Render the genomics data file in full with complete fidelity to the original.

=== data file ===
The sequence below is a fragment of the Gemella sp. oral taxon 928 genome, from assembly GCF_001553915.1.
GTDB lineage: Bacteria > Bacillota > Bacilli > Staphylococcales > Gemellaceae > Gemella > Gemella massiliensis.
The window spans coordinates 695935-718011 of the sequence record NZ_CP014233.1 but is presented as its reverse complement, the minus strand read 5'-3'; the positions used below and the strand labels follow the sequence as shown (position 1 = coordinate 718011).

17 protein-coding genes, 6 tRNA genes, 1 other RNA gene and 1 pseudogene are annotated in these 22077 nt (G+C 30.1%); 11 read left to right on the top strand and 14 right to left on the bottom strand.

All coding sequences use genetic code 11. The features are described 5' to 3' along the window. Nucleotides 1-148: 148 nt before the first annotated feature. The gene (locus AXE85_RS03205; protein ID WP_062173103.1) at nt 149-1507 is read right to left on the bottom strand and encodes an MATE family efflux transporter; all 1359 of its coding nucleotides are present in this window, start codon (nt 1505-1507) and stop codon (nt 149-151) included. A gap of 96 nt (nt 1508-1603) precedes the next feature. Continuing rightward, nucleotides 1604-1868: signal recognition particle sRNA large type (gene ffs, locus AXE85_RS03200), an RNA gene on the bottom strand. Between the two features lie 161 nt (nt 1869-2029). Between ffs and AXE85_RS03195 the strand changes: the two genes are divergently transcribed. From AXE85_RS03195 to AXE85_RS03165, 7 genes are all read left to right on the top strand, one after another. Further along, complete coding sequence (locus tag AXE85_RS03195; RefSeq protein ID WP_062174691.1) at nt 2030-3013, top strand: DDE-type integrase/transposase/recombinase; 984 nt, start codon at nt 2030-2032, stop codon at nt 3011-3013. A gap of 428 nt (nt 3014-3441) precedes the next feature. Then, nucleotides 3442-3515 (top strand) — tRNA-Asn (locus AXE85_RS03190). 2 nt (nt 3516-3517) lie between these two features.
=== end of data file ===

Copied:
The sequence below is a fragment of the Gemella sp. oral taxon 928 genome, from assembly GCF_001553915.1.
GTDB lineage: Bacteria > Bacillota > Bacilli > Staphylococcales > Gemellaceae > Gemella > Gemella massiliensis.
The window spans coordinates 695935-718011 of the sequence record NZ_CP014233.1 but is presented as its reverse complement, the minus strand read 5'-3'; the positions used below and the strand labels follow the sequence as shown (position 1 = coordinate 718011).

17 protein-coding genes, 6 tRNA genes, 1 other RNA gene and 1 pseudogene are annotated in these 22077 nt (G+C 30.1%); 11 read left to right on the top strand and 14 right to left on the bottom strand.

All coding sequences use genetic code 11. The features are described 5' to 3' along the window. Nucleotides 1-148: 148 nt before the first annotated feature. The gene (locus AXE85_RS03205; protein ID WP_062173103.1) at nt 149-1507 is read right to left on the bottom strand and encodes an MATE family efflux transporter; all 1359 of its coding nucleotides are present in this window, start codon (nt 1505-1507) and stop codon (nt 149-151) included. A gap of 96 nt (nt 1508-1603) precedes the next feature. Continuing rightward, nucleotides 1604-1868: signal recognition particle sRNA large type (gene ffs, locus AXE85_RS03200), an RNA gene on the bottom strand. Between the two features lie 161 nt (nt 1869-2029). Between ffs and AXE85_RS03195 the strand changes: the two genes are divergently transcribed. From AXE85_RS03195 to AXE85_RS03165, 7 genes are all read left to right on the top strand, one after another. Further along, complete coding sequence (locus tag AXE85_RS03195; RefSeq protein ID WP_062174691.1) at nt 2030-3013, top strand: DDE-type integrase/transposase/recombinase; 984 nt, start codon at nt 2030-2032, stop codon at nt 3011-3013. A gap of 428 nt (nt 3014-3441) precedes the next feature. Then, nucleotides 3442-3515 (top strand) — tRNA-Asn (locus AXE85_RS03190). 2 nt (nt 3516-3517) lie between these two features.